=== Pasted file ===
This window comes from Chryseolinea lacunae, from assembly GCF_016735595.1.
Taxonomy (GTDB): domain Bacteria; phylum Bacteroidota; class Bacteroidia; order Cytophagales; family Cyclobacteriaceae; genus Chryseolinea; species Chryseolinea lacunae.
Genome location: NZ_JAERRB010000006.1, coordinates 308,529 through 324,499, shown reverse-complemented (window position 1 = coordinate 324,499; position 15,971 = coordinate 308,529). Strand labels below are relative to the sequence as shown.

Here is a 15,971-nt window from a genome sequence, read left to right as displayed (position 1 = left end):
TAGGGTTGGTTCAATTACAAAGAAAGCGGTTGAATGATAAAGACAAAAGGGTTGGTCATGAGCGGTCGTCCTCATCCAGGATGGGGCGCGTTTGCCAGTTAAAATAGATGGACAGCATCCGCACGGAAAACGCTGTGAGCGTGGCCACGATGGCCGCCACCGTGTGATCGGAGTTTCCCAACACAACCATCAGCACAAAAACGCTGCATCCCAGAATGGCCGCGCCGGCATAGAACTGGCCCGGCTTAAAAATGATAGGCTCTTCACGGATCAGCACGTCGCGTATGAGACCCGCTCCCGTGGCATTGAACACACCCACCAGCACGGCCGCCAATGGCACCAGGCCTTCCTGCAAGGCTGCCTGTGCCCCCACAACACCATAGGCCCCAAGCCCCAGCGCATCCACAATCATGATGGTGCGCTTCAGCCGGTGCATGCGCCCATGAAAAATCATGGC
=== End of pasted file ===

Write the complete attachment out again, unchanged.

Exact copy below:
This window comes from Chryseolinea lacunae, from assembly GCF_016735595.1.
Taxonomy (GTDB): domain Bacteria; phylum Bacteroidota; class Bacteroidia; order Cytophagales; family Cyclobacteriaceae; genus Chryseolinea; species Chryseolinea lacunae.
Genome location: NZ_JAERRB010000006.1, coordinates 308,529 through 324,499, shown reverse-complemented (window position 1 = coordinate 324,499; position 15,971 = coordinate 308,529). Strand labels below are relative to the sequence as shown.

Here is a 15,971-nt window from a genome sequence, read left to right as displayed (position 1 = left end):
TAGGGTTGGTTCAATTACAAAGAAAGCGGTTGAATGATAAAGACAAAAGGGTTGGTCATGAGCGGTCGTCCTCATCCAGGATGGGGCGCGTTTGCCAGTTAAAATAGATGGACAGCATCCGCACGGAAAACGCTGTGAGCGTGGCCACGATGGCCGCCACCGTGTGATCGGAGTTTCCCAACACAACCATCAGCACAAAAACGCTGCATCCCAGAATGGCCGCGCCGGCATAGAACTGGCCCGGCTTAAAAATGATAGGCTCTTCACGGATCAGCACGTCGCGTATGAGACCCGCTCCCGTGGCATTGAACACACCCACCAGCACGGCCGCCAATGGCACCAGGCCTTCCTGCAAGGCTGCCTGTGCCCCCACAACACCATAGGCCCCAAGCCCCAGCGCATCCACAATCATGATGGTGCGCTTCAGCCGGTGCATGCGCCCATGAAAAATCATGGC